Education

Jamestown Elementary shoots, scores on good character traits

Former Harlem Globetrotter Corey Rich, aka Corey the Dribbler, challenges a youngster to take away his basketball at Jamestown Elementary in Jamestown on Thursday.
Former Harlem Globetrotter Corey Rich, aka Corey the Dribbler, challenges a youngster to take away his basketball at Jamestown Elementary in Jamestown on Thursday. naustin@modbee.com

A fresh focus on doing good things for the right reasons is paying off at Jamestown Elementary, where sterling behavior earned about half the student body a high-energy assembly.

“It’s the midyear reward,” said Principal Contessa Pelfrey, and it was paid for with grant money set aside for positive behavior incentives. Stressing good character traits this year has improved the school atmosphere and cut down on discipline issues by about a third, she said. Students from Chinese Camp Elementary joined Jamestown students for the assembly.

“‘Be a champion’ is what we adopted as our school theme. We talk a lot about being safe, being respectful, being responsible,” Pelfry said.

Those themes resonated as former Harlem Globetrotter Corey Rich, aka Corey the Dribbler, showed off signature moves Thursday, such as rolling basketballs over his shoulders, the index-finger spin and bouncing up to six balls simultaneously.

Between demonstrations of what six hours a day of practice can do, Rich told the 143 first- through eighth-graders his four keys to success: respect (“It will take you a long way”); education (“The more you learn, the more you earn”); attitude (“It will determine your success in life”); and not bullying.

The last one he focused on, saying middle schools in particular have bullying problems. “Take action,” he told the students, step up and say something if you see bullying and tell a grown-up if it happens to you. If you see someone sitting alone, “be their friend,” he said.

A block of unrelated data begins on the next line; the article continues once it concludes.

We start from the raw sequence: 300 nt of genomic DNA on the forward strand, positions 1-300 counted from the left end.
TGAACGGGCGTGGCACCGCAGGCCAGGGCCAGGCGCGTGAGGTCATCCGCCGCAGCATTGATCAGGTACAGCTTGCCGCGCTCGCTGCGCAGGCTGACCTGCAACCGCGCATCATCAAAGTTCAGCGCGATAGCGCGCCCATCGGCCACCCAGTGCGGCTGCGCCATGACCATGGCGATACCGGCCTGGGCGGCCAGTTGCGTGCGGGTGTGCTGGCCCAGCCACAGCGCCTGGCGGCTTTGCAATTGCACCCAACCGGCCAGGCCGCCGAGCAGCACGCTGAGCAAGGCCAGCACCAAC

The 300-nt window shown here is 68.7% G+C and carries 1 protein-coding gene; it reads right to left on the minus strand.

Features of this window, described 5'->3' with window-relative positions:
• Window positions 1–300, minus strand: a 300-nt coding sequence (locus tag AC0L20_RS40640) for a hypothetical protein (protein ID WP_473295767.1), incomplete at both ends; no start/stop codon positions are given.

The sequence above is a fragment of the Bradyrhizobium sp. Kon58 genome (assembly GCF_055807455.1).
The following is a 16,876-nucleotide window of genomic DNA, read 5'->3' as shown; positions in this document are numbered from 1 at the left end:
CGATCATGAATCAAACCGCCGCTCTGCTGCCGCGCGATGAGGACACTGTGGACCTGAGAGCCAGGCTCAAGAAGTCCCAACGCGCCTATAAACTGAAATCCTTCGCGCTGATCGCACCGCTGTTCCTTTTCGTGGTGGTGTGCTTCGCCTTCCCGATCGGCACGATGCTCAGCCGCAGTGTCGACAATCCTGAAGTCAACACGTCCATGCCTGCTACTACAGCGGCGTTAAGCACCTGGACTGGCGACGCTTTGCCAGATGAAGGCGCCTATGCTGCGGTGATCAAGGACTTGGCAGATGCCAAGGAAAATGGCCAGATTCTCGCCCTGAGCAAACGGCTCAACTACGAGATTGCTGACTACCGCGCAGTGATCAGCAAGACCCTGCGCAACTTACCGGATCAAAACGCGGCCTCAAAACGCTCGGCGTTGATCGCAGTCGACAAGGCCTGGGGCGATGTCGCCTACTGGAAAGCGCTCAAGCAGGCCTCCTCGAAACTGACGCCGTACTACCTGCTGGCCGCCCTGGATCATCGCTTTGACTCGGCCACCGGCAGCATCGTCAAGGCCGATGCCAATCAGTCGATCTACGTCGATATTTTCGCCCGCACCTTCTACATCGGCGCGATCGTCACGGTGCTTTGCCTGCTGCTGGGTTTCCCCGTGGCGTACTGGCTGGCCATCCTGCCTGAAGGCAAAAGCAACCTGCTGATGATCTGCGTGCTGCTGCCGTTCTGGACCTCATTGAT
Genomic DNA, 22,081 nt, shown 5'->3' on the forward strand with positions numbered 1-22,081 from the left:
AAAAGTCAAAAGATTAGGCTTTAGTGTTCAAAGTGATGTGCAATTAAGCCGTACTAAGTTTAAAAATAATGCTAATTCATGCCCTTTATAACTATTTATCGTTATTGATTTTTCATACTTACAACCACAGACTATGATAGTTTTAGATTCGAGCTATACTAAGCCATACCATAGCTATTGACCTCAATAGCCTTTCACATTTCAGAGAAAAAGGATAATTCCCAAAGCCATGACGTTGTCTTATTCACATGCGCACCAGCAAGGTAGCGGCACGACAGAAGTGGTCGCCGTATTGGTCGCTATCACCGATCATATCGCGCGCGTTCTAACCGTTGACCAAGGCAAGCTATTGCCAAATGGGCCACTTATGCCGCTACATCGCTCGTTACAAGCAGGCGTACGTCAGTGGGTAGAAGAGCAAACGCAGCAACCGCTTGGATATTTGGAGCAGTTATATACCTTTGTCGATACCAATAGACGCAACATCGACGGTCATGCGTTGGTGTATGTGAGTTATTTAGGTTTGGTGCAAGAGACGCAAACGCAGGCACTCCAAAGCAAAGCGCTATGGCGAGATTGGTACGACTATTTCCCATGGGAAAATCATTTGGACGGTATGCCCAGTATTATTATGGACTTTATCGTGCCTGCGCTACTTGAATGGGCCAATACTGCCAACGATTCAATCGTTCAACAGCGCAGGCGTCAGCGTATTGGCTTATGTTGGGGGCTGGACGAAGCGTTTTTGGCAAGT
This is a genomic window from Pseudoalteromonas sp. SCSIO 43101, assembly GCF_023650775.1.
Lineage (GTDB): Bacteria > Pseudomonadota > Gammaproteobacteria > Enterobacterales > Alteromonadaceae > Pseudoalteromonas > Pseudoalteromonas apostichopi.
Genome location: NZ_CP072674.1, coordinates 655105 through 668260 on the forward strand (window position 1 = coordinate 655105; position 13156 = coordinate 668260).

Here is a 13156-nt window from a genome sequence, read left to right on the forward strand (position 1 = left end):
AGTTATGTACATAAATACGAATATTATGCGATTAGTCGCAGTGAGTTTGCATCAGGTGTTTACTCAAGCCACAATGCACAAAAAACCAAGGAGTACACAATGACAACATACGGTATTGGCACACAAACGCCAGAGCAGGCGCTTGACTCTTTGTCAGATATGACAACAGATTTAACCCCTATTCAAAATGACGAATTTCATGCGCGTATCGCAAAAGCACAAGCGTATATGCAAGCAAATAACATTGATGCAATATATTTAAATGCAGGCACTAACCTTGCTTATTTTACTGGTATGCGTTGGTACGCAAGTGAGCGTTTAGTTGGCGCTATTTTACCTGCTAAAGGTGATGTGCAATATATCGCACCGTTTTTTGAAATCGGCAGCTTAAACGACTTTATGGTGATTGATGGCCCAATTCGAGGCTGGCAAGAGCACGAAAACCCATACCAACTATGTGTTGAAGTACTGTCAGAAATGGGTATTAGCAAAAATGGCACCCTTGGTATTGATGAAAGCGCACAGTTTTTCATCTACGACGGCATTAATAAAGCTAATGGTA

Telling kids what to do – instead of what not to do – and focusing on praise and rewards to keep kids on the straight and narrow are sweeping school campuses. The twist toward the bright side for school discipline offers schools a way forward as pressure grows to reduce suspensions and expulsions, which often fall disproportionately on poor and minority students.

“We want our school and our students to hold these traits intrinsically. But sometimes that has to be taught, just as explicitly as our reading and writing,” Pelfry said after the assembly.

The school has had a unity day, participated in national No Name Calling Week and has a “random acts of kindness” campaign going in tandem with this week’s character trait of kindness.

“It’s a collective effort,” Pelfrey said. “Parents have said, in general, it’s a much more positive atmosphere this year,” she said.

Eighth-grader Trent Matthews said he improved his behavior this year, not just because of the campaign, but because high school is coming up. “Last year, I had a bit of a twilight zone, but this year I’m definitely keeping it straight,” Trent said.

Bee education reporter Nan Austin can be reached at naustin@modbee.com or (209) 578-2339. Follow her on Twitter @NanAustin.

  Comments